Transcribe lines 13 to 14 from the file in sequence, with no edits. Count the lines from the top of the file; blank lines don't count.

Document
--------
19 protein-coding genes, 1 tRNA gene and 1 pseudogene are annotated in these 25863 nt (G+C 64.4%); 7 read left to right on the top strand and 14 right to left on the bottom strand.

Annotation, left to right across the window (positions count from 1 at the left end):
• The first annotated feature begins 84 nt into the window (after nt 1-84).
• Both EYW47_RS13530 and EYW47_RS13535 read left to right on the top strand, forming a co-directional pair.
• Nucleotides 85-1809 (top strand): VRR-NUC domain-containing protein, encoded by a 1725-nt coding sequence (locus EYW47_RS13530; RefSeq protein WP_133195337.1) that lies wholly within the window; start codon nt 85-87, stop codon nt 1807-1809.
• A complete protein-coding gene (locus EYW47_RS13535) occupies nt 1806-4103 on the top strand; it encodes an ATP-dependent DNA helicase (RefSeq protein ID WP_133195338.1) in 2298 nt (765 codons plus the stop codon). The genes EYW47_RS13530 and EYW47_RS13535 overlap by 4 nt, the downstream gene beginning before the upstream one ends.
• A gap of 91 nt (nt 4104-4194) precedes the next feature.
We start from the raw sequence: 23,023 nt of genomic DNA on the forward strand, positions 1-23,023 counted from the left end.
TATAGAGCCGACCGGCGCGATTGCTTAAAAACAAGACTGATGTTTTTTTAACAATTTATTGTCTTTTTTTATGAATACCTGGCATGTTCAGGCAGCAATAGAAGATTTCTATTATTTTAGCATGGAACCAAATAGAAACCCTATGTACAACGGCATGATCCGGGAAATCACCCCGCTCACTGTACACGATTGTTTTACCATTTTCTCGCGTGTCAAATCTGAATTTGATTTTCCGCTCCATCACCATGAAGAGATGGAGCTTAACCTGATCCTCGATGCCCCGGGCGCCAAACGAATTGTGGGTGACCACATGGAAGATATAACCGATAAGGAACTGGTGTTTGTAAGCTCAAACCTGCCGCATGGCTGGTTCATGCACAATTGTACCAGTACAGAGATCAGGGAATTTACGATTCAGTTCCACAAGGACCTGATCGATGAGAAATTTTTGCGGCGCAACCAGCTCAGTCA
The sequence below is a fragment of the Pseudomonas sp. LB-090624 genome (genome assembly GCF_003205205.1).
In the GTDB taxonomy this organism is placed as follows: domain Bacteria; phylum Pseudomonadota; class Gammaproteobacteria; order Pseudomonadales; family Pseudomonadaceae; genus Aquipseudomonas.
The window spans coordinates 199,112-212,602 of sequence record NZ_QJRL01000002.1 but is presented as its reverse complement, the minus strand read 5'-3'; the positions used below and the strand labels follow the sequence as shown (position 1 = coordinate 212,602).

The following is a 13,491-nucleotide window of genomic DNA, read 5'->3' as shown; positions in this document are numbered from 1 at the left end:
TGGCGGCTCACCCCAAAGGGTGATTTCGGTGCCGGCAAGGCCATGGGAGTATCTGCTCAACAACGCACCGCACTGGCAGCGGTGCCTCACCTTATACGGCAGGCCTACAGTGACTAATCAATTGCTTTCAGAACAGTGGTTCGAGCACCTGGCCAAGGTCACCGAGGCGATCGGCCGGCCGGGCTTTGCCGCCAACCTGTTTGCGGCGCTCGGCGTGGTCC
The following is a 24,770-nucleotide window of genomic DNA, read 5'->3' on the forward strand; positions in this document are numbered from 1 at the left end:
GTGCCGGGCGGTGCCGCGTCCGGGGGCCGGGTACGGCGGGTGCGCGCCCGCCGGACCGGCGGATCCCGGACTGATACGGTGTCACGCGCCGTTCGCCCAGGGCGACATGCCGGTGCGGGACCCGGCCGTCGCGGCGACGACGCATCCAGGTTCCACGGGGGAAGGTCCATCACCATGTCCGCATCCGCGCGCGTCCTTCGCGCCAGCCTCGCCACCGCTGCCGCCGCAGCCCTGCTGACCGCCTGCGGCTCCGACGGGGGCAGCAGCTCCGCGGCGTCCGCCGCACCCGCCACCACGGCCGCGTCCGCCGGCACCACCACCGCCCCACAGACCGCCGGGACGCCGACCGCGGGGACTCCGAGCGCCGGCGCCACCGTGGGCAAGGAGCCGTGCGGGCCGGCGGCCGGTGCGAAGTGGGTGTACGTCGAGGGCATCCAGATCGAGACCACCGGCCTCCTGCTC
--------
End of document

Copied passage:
The following is a 13,491-nucleotide window of genomic DNA, read 5'->3' as shown; positions in this document are numbered from 1 at the left end:
TGGCGGCTCACCCCAAAGGGTGATTTCGGTGCCGGCAAGGCCATGGGAGTATCTGCTCAACAACGCACCGCACTGGCAGCGGTGCCTCACCTTATACGGCAGGCCTACAGTGACTAATCAATTGCTTTCAGAACAGTGGTTCGAGCACCTGGCCAAGGTCACCGAGGCGATCGGCCGGCCGGGCTTTGCCGCCAACCTGTTTGCGGCGCTCGGCGTGGTCC